For some health systems, market pressures to advance their efforts are getting in the way of strategic pacing and are leading to less impactful investments. Here are three ways to keep up the momentum without sacrificing results.
Accelerate change from the top down
When evaluating organizations, we first look at whether they view population health as a mix of pilot projects or a shift towards sustainable long-term operations. Whenever we look at organizations that have a collection of pilots versus those that are making meaningful shifts toward sustainable operations, we see a significant difference between efficiency and impact.
To stay on track for real impact, the system leadership—including the board of directors—must embrace population health management as a comprehensive strategy. Whether that means taking on financial risk today, or just creating a roadmap for risk in the future, there needs to be a top-down commitment to a brand new way of managing the network and caring for the patient. And with that high-level focus, a system can start building key relationships in the market with dominant payers or employers — so not to miss out on commercial contracts down the road.
Start with 'no-regrets' investments
Our team finds that many organizations define their population health management capabilities by the amount of their business under financial risk. But the good news for system leaders is there are competencies and infrastructure pieces that don't involve risk and have a positive impact in both fee-for-service and value-based care scenarios — what we call 'no-regrets' investments.
So before you put all your eggs into contracting, there are three things we'd argue you need to get right to manage population health and maintain a healthy ROI: Meet new access standards, reduce clinical variation and keep patients in the system.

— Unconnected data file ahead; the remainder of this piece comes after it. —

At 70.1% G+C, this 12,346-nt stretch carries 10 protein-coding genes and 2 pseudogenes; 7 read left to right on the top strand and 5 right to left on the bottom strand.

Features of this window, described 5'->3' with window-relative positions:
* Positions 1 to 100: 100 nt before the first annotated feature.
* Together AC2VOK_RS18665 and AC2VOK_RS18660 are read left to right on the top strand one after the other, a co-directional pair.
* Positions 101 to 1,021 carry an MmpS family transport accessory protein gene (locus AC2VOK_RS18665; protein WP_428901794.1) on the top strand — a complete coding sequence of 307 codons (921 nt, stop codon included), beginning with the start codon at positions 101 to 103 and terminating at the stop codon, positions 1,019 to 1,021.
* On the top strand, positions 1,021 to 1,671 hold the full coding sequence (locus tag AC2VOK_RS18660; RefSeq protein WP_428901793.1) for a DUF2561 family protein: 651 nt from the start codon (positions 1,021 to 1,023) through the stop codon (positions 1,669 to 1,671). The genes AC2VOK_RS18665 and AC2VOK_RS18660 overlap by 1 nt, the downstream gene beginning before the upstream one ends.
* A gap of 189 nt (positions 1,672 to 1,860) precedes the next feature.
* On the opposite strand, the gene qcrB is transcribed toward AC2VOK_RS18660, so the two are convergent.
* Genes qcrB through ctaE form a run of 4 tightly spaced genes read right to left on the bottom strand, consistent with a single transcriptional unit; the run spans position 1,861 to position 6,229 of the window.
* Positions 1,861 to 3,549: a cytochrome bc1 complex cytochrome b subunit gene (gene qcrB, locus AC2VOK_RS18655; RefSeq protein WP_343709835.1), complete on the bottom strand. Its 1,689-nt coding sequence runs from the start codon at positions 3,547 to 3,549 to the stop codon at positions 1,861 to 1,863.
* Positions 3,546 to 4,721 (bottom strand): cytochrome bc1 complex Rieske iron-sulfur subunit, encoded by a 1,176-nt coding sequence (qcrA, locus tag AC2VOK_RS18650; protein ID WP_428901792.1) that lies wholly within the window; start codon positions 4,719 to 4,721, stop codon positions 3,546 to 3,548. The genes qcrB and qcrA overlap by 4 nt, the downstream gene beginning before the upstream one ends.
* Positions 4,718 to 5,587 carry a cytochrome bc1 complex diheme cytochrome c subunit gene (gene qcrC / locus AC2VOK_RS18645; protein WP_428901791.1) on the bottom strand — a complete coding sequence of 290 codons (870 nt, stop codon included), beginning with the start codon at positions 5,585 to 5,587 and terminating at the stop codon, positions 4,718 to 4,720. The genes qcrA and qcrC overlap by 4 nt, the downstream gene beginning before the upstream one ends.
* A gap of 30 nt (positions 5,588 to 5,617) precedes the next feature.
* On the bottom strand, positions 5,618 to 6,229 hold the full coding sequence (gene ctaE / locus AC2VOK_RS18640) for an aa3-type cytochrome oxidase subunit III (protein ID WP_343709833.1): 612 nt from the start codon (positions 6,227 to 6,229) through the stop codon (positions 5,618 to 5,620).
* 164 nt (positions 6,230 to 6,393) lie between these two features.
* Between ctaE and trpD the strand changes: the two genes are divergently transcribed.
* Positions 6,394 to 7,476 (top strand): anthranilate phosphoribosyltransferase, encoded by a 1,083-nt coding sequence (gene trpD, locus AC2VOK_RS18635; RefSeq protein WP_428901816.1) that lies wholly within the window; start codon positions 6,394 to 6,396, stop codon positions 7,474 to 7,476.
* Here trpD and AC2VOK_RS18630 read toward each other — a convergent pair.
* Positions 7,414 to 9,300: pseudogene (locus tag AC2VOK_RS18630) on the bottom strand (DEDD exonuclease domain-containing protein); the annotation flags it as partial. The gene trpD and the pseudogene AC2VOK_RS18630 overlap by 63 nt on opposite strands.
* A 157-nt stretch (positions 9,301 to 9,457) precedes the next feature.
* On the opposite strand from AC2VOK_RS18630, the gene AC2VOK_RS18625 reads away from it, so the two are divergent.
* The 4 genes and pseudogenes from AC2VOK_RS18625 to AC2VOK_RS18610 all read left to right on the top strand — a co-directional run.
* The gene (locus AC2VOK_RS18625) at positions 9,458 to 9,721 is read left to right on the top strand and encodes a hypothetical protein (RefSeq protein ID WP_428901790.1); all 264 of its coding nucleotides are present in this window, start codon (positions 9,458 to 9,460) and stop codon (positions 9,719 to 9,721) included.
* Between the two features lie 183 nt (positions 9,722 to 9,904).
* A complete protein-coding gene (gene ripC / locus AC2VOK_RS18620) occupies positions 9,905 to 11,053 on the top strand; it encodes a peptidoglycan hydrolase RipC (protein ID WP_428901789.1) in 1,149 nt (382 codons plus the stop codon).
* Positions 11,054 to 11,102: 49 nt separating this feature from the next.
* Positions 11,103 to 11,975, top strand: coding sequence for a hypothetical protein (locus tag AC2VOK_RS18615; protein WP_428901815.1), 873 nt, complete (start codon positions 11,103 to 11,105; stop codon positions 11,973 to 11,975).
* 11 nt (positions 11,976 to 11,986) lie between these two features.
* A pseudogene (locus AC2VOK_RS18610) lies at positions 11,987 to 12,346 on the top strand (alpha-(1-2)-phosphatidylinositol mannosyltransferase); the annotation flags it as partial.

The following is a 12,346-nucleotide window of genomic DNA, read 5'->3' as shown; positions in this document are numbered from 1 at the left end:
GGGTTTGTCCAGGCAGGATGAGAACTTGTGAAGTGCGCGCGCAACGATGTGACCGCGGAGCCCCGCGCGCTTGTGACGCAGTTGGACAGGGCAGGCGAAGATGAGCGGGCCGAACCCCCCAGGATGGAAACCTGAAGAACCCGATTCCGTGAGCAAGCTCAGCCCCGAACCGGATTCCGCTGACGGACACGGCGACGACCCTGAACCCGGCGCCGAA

Our colleague, Megan Clark, provided more detail about the significant financial benefits that these three capabilities have—but the financial impact goes even further.
These investments are so important, and they are ones that we're particularly passionate about, because they can ultimately fund the economic transition from fee-for-service to an accountable payment model by improving growth, efficiency and patient loyalty to the system.
Prioritize your next steps through data
There's one investment, which is really the key to pacing your population health strategy, that seems to be underfunded in provider systems—the analytic resources and technology that form the business intelligence foundation necessary to understand the economics of such a significant transition.
A lot of organizations have the tools to stratify patients by risk-level and conduct analysis on the care management side, but can't see, for example, how much patient leakage they have or calculate the impact of clinical variation. At the end of the day, it's critical to monetize the infrastructure investments, know what's actually paying off and use that information to map out next steps.
With those financial metrics and a clear sense of ROI, leadership and the board of directors can have confidence in accelerating transformation and committing to real change from the top down.
A previous version of this post originally ran on March 4, 2016.
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Next, learn how to build a successful population health roadmap
To successfully make the transition from volume to value, organizations need to build a comprehensive strategy—or population health road map—that fosters seamless coordination between strategy and operations, while simultaneously ensuring financial viability for near and long-term alike.
Download our white paper to learn how to assess your organization to understand current capabilities and future opportunities; define your vision, strategy, model, and tactics for driving towards population health; and build, and appropriately pace, your population health road map.Download Now